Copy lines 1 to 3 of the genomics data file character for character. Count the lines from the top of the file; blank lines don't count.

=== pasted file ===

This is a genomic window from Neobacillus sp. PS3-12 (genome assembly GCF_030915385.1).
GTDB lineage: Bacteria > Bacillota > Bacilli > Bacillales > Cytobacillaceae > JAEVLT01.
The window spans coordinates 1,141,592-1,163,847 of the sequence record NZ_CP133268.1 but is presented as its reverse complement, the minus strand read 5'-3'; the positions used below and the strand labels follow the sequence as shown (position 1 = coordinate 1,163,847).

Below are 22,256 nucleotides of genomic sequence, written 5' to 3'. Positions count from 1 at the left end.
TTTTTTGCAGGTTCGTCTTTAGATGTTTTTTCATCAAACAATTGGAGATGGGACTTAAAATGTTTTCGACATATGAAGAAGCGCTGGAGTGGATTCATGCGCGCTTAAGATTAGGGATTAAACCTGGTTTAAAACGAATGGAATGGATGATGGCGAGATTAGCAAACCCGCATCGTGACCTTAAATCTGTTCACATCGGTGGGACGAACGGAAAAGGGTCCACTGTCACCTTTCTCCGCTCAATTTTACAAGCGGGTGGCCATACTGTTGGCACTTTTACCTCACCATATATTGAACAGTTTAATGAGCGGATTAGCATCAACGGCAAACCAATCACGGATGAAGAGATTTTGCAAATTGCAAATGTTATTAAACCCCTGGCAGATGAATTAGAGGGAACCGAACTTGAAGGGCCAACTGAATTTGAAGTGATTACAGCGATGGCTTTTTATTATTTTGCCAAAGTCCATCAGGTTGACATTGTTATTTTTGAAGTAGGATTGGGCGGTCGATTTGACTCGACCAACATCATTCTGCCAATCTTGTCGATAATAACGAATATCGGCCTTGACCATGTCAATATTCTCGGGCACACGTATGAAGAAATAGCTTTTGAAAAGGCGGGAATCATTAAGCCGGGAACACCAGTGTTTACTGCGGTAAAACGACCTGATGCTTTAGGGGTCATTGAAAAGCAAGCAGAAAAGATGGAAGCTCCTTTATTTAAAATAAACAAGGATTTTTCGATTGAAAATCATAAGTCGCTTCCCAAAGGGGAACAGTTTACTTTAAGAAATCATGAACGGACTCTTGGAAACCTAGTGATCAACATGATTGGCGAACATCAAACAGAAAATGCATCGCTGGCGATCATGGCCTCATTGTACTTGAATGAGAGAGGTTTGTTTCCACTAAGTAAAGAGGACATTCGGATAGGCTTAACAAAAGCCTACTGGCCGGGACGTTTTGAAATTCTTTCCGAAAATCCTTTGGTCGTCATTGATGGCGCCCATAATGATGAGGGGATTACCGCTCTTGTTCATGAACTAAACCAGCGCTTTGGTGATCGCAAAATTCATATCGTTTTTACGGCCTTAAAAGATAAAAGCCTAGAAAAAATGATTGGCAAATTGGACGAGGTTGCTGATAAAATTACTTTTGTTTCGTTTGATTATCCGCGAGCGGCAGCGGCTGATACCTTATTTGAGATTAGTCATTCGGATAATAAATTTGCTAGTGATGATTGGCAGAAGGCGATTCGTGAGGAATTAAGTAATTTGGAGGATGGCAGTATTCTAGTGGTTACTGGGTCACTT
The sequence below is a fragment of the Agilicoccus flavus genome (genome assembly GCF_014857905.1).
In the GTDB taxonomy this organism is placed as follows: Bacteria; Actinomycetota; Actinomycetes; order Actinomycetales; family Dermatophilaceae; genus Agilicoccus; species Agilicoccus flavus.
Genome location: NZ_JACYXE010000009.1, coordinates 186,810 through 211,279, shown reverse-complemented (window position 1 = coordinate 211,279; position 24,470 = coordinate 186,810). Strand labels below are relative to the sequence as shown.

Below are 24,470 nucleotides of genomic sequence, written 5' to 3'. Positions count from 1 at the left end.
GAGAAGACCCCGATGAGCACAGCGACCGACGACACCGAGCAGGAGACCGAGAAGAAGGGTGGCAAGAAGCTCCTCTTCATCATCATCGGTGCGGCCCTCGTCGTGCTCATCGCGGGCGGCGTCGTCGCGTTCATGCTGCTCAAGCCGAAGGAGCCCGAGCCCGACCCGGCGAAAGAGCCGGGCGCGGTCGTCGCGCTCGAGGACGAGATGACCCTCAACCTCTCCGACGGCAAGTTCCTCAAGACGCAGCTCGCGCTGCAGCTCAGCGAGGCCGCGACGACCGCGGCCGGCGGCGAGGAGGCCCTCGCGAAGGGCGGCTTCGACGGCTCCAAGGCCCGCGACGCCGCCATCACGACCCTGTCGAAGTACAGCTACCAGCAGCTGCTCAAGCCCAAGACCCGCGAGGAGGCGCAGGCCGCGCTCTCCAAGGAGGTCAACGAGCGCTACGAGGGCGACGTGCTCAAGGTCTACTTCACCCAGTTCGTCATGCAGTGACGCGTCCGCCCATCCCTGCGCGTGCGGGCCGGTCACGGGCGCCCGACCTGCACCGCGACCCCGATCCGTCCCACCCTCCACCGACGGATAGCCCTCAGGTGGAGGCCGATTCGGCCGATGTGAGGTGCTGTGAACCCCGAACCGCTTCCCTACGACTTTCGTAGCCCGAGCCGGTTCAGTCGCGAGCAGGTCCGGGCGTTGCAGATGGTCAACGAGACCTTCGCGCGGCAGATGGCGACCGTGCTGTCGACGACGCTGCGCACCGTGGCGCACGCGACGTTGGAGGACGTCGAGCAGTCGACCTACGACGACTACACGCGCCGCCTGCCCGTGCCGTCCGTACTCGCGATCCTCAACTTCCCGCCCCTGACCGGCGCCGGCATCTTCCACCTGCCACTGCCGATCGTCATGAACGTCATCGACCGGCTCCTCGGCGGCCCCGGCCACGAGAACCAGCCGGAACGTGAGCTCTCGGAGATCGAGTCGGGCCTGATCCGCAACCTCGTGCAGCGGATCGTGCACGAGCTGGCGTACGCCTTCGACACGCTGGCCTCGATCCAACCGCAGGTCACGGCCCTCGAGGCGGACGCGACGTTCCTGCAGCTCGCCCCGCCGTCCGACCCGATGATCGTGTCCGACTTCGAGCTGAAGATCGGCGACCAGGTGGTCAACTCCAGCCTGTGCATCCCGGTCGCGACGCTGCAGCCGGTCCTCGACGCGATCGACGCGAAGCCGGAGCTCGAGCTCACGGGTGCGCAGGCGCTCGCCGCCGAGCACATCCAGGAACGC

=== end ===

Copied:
This is a genomic window from Neobacillus sp. PS3-12 (genome assembly GCF_030915385.1).
GTDB lineage: Bacteria > Bacillota > Bacilli > Bacillales > Cytobacillaceae > JAEVLT01.
The window spans coordinates 1,141,592-1,163,847 of the sequence record NZ_CP133268.1 but is presented as its reverse complement, the minus strand read 5'-3'; the positions used below and the strand labels follow the sequence as shown (position 1 = coordinate 1,163,847).